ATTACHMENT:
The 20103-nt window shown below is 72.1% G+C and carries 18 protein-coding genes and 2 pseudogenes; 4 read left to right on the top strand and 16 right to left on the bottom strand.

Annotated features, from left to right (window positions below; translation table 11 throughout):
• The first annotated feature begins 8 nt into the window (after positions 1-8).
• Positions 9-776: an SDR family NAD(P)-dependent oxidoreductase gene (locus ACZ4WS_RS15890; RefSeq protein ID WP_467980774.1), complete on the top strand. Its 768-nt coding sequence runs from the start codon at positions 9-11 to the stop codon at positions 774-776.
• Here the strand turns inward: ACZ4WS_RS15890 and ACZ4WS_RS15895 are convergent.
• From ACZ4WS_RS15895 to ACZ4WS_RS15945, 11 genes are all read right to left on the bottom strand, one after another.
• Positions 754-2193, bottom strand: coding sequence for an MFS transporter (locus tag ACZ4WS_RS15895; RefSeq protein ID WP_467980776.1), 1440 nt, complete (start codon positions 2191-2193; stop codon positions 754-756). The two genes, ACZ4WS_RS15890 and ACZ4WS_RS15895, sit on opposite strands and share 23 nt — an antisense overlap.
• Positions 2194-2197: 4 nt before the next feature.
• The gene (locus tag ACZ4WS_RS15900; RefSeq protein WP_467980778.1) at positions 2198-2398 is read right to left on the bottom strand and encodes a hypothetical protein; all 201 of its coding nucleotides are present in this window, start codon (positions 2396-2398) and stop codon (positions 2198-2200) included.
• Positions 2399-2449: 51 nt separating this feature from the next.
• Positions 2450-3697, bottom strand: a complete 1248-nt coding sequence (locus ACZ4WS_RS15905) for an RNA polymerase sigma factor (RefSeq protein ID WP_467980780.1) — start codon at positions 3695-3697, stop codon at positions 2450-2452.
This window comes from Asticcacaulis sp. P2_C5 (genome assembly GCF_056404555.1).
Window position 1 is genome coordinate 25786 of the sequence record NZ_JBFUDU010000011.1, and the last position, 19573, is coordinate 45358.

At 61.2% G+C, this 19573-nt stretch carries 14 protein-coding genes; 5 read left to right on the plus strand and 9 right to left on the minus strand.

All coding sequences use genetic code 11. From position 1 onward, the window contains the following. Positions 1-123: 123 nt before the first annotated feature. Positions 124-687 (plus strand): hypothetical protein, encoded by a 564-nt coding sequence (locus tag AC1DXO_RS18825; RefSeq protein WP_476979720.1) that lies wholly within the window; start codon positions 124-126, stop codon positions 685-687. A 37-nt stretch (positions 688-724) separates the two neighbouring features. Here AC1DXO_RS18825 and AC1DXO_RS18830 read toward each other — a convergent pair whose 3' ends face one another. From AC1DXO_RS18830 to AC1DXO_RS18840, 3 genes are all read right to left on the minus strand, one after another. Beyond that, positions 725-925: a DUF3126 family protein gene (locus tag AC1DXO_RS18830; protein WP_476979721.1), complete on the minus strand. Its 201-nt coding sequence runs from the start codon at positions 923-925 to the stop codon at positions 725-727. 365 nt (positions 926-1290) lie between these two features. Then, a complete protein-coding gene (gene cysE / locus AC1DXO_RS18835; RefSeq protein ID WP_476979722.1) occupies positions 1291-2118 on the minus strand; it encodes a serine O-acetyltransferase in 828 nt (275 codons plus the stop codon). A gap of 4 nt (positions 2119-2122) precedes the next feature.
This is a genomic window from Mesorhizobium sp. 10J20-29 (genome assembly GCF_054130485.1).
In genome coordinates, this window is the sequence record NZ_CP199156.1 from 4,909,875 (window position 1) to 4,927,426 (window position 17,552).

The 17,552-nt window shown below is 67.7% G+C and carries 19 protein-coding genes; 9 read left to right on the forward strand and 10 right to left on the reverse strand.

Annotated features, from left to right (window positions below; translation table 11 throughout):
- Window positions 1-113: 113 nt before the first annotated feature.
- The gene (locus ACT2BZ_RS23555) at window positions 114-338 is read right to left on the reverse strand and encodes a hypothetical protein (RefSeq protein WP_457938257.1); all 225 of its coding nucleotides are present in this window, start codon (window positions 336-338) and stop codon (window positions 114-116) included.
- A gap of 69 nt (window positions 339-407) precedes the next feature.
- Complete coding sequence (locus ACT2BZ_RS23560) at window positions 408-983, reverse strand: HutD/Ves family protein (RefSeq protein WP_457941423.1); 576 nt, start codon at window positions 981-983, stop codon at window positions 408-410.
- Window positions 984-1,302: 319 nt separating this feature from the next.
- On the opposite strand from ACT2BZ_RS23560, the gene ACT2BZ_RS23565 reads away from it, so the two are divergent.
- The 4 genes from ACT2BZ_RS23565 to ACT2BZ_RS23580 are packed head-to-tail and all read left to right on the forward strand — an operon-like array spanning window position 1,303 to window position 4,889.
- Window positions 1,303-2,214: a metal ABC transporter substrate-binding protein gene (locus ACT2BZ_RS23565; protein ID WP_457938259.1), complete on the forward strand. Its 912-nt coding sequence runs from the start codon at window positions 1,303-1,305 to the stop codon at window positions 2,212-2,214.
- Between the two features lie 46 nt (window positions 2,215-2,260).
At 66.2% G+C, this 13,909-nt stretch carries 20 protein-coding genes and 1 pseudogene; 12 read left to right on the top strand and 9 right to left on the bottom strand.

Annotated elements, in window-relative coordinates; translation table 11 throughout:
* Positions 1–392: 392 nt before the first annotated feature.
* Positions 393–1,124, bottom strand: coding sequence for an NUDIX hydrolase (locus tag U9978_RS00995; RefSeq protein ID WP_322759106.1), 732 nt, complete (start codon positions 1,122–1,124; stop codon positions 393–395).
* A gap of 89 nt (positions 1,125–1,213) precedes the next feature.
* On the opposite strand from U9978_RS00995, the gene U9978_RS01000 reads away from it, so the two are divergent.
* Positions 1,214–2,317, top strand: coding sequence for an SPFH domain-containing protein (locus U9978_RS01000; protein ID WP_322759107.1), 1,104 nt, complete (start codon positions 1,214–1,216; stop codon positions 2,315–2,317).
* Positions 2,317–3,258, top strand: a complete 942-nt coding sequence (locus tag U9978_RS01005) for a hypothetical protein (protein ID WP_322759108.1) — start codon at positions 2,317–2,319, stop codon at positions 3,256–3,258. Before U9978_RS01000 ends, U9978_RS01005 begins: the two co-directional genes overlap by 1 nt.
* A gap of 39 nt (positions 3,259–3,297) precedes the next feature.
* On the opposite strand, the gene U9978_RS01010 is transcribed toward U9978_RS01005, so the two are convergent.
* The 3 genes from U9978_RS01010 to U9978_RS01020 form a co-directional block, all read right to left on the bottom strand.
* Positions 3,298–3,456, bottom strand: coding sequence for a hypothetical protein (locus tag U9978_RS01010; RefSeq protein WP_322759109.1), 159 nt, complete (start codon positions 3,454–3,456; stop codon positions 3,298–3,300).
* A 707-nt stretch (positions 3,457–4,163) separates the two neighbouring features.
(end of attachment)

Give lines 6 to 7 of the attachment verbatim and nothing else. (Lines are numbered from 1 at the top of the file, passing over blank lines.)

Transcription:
• From ACZ4WS_RS15895 to ACZ4WS_RS15945, 11 genes are all read right to left on the bottom strand, one after another.
• Positions 754-2193, bottom strand: coding sequence for an MFS transporter (locus tag ACZ4WS_RS15895; RefSeq protein ID WP_467980776.1), 1440 nt, complete (start codon positions 2191-2193; stop codon positions 754-756). The two genes, ACZ4WS_RS15890 and ACZ4WS_RS15895, sit on opposite strands and share 23 nt — an antisense overlap.